Wednesday, September 14, 2011
Review: Aurvandil - Yearning
Did you know that black metal used to be about more than de rigueur "occult" and "mystical" imagery? That its emotional spectrum extended beyond nebulous negativity and new-age serenity? That people once listened to Norwegian bands other than Darkthrone and Burzum? Of course, I hope you know this, but it seems like the scene itself has forgotten. In the early 90s it was totally obvious to young Norwegians that black metal was about reclaiming the world for fantasy, about bringing an "imaginary" ideal closer to reality. It was about reawakening the old gods and the hard, joyful way of living over which they presided.
Perhaps this undertone of pagan Romanticism isn't so obvious if you listen to De Mysteriis Dom Sathanas or A Blaze In The Northern Sky devoid of any historical context, but it should become clearer if you listen to Burzum or Emperor or Enslaved, and it will become pretty damn obvious if you bother exploring the underrated "also-rans" of the scene: Ragnarok, Hades, Aeternus, Kvist, the list goes on. I'd also recommend reading Varg's touching "The Origin and The Meaning." You can't understand the Second Wave without understanding that it was the product of boyish dreaming and an exuberant sense of play, and that these were inextricably bound up with the rage, hatred, and borderline psychosis. That's part of what was so beautiful about all of it.
If you're looking for a new black metal release that is true to the Scandinavian scene's loftiest ideals, you must listen to Yearning. The album cover positions us behind a solitary wanderer, following his footsteps across the face of a thickly powdered slope. As Aurvandil's shimmering, spacious guitar sound envelops us, the wanderer leads the way across vast landscapes of forest, snow, and sky, through the trackless thickets of elves and the hoary halls of frost giants. Yearning is truly a journey, and as such must be experienced from beginning to end.
Aurvandil is all about densely layered guitar parts. Every melody is but a part within a textural whole, where interlocking tremolo lines are complimented by soaring leads and crystalline acoustic guitar arpeggios. The harmonies almost always have a consonant, heroic feel. But where some bands use this sound as a kind of quick and dirty route to "epic," Aurvandil have done the songwriting work to make it compelling. It helps that the riffs are integrated into genuinely epic song structures, full of repetition but always flowing onwards with the arc of the album's narrative.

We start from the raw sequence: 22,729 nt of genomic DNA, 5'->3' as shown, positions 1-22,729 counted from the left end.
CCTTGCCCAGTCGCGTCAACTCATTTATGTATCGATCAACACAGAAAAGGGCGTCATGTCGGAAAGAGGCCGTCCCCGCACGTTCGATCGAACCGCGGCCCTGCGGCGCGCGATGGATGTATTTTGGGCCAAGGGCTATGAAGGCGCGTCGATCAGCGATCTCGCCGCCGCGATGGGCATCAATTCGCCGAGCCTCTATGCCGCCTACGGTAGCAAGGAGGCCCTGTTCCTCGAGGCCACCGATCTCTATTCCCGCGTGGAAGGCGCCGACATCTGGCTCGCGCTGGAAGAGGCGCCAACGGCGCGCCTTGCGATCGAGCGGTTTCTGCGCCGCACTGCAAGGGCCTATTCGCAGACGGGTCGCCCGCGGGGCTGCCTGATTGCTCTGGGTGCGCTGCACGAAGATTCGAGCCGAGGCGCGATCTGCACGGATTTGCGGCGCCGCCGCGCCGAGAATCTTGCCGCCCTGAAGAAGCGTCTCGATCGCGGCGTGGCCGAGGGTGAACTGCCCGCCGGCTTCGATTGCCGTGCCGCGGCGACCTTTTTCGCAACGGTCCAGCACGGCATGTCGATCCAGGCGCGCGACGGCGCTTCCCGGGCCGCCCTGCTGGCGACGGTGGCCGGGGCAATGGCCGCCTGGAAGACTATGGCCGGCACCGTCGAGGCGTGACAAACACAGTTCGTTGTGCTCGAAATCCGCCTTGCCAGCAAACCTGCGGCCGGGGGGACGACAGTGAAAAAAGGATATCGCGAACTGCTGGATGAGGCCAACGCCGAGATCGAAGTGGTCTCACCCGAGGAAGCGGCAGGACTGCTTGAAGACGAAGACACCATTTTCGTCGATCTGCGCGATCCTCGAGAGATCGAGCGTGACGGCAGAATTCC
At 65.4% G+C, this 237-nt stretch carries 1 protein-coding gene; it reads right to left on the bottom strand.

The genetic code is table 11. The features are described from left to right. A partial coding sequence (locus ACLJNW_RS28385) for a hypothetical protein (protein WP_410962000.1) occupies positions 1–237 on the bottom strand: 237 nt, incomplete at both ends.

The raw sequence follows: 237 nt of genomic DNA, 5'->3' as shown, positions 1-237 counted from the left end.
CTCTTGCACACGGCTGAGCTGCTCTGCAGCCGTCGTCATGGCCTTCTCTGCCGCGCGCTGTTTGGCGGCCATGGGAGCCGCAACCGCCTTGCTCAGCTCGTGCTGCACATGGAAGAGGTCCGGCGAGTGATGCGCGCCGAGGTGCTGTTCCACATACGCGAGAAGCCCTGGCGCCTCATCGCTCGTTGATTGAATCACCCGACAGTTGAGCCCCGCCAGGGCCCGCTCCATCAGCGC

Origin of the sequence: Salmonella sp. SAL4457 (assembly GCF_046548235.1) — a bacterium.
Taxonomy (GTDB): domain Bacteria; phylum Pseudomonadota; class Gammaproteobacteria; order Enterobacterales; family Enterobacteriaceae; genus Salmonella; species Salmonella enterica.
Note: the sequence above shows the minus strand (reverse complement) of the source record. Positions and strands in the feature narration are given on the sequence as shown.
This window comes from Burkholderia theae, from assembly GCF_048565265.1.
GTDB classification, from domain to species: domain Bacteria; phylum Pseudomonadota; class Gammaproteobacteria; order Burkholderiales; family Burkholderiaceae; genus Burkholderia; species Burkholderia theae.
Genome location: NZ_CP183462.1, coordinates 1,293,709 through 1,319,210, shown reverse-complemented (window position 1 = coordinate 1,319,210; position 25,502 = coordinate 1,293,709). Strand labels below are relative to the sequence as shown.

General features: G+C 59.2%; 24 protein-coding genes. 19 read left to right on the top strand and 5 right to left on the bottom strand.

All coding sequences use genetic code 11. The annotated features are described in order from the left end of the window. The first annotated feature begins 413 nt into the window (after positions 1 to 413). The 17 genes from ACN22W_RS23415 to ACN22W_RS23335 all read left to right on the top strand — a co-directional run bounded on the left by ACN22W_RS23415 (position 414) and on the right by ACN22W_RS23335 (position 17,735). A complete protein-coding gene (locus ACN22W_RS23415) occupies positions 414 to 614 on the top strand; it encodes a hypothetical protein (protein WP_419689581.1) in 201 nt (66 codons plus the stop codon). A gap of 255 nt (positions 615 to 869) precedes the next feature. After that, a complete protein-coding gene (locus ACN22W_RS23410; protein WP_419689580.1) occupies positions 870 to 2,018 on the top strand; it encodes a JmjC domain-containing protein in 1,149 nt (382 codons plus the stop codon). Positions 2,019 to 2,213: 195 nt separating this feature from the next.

"A Guide To Northern Scape" begins with a howling blizzard of chords that reminds me a bit of Led Zeppelin, and then around 4:45 opens out into a gorgeous theme that brings the song's earlier melodic ideas to fruition. It sounds sort of familiar, but it's the way it's executed and placed within the song that counts. That suggests something important about Aurvandil--this is subtle stuff, less about hammering us with riffcraft than drawing our attention to the way music unfolds over time. In "I Summon Scorn" Aurvandil leads us through slow, majestic riffs that--like many riffs on this album--evoke trudging through deep snow. But at 5:35 there's a turn, a leaping melody that summons us to battle. "Reign of Ice II," however, might be my favorite track, simply because its central riff is so damn good. It was here I realized just how much Aurvandil has learned from the epic style of Enslaved's Vikingligr Veldi, a masterpiece of early black metal that's been written out of the genre's history by the kvltsters and the hipsters alike.
When I first listened to this album I felt there was some unevenness to the songwriting. I'm thinking particularly of the way Aurvandil almost always organizes chords in groupings of 4, usually doing 2 or 4 measures of each. It sounded a bit too symmetrical and predictable, and to my ears detracted from the inherent coolness of the chords themselves. That's probably the best example of an overall "4 of this, 4 of that" feeling in the riffs. Nevertheless, the more I listen to this album the less I care. For one thing, these are the sort of quibbles that recede into the background when you take the album as a whole. For another, it seems more and more likely to me that these aren't a bunch of unintentionally similar riffs so much as variants on a single riff, a 4-chord leitmotif that repeats throughout the album with a different harmonic structure each time. And that's cool. So my considered opinion is that some more rhythmic variation on the next Aurvandil release would be welcome, but that Yearning is well worth appreciating just as it is.
I can't think of a more appropriate title for an album. Everything about Yearning speaks of longing for something beautiful and lost, but not altogether out of reach. It's out now on Germany's Eisenwald, and you should order a copy. Put it on your headphones, read the sagas or Lord of The Rings or even some George R.R. Martin, and slip away into the imaginative landscape of true black metal.
Buy this album on Amazon